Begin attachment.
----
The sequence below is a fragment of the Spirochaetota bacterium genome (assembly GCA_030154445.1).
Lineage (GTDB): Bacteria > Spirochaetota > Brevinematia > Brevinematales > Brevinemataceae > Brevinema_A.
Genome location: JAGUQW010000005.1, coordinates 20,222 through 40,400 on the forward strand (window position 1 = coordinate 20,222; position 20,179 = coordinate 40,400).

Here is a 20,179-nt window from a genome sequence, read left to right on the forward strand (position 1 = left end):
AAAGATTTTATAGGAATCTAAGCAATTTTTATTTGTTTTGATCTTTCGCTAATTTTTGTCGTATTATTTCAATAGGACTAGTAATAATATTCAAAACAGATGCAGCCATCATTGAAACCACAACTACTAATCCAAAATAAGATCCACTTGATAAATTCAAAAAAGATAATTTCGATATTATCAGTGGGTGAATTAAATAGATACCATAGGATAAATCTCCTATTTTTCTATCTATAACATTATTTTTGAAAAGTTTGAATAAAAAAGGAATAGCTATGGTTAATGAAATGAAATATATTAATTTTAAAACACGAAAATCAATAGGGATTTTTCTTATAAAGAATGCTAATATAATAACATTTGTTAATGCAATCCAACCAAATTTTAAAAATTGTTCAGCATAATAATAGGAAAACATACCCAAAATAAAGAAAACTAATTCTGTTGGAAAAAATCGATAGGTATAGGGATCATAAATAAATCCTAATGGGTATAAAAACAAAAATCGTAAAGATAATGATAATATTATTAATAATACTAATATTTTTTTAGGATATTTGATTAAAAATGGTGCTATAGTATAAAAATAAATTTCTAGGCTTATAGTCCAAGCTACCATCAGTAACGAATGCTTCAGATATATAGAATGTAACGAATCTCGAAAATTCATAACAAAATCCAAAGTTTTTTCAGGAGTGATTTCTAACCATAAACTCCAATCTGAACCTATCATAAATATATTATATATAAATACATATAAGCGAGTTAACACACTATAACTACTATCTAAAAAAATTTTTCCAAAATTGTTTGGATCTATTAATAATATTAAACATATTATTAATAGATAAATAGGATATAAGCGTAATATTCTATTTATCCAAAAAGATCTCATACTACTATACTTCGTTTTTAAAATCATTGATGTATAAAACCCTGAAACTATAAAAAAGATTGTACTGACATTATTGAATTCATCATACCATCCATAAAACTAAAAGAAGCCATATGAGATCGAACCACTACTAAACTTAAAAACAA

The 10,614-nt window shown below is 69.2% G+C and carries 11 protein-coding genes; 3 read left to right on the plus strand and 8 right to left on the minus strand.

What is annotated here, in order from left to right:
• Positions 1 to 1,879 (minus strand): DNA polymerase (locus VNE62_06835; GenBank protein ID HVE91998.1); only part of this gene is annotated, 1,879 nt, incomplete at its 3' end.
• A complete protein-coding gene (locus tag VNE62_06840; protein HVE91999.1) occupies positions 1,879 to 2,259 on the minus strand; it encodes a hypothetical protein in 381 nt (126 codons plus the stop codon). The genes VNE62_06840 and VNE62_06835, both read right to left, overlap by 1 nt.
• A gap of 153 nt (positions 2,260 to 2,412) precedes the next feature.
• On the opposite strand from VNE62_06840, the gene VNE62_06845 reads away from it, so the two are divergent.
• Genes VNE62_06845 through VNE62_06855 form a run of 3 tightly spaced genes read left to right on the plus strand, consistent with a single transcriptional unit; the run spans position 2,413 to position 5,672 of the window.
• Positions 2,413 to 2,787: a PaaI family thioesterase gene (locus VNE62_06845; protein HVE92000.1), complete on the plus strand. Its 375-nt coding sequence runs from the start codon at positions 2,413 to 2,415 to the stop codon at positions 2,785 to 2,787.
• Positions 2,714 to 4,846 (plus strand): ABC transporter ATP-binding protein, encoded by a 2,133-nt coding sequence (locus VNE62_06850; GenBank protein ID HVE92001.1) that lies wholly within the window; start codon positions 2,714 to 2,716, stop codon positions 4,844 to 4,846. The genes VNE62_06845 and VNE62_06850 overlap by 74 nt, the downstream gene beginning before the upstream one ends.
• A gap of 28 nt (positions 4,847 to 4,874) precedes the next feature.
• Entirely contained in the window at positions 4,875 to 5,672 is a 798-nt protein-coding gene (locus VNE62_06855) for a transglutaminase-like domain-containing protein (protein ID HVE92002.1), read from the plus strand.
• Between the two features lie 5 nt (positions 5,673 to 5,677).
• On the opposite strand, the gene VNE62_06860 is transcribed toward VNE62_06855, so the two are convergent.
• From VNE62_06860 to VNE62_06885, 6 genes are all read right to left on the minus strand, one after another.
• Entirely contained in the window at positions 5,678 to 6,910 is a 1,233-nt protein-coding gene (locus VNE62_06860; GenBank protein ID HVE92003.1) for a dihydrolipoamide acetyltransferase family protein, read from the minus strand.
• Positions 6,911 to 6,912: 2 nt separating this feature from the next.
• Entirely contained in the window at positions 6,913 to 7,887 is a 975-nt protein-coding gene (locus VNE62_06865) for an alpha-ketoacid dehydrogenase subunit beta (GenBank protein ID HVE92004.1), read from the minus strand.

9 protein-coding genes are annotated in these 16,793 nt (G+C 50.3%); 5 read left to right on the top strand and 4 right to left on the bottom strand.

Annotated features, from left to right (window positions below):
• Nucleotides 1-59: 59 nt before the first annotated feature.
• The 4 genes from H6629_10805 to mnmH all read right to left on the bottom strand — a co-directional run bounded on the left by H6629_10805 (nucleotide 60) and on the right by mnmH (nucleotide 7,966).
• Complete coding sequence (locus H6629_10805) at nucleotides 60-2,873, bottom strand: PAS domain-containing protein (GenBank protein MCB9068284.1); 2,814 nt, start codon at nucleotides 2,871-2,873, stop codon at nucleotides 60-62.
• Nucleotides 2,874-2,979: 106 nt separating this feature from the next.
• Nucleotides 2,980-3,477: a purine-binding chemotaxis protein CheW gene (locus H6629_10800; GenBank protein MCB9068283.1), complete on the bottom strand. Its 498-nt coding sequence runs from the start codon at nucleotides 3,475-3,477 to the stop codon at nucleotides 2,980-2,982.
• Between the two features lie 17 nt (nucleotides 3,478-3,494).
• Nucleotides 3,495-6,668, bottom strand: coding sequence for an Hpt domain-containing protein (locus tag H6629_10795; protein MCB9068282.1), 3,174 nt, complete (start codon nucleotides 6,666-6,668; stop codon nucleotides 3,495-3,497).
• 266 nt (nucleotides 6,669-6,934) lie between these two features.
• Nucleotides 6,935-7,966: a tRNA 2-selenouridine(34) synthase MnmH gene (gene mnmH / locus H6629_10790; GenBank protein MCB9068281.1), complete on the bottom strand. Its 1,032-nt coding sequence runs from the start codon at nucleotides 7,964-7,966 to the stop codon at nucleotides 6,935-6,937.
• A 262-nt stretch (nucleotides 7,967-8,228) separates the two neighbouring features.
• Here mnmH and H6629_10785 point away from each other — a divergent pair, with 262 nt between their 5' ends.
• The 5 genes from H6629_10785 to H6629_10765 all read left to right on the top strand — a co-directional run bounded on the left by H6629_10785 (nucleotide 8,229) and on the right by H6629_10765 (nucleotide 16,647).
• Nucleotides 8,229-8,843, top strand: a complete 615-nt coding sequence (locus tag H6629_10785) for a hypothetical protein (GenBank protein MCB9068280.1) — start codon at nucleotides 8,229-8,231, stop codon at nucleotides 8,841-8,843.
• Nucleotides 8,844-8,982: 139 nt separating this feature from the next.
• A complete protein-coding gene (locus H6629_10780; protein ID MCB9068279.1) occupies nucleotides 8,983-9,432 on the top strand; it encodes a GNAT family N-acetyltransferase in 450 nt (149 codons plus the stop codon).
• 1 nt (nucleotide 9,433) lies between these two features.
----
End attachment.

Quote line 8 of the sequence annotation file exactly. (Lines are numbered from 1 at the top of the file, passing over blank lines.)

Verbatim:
• Positions 1 to 1,879 (minus strand): DNA polymerase (locus VNE62_06835; GenBank protein ID HVE91998.1); only part of this gene is annotated, 1,879 nt, incomplete at its 3' end.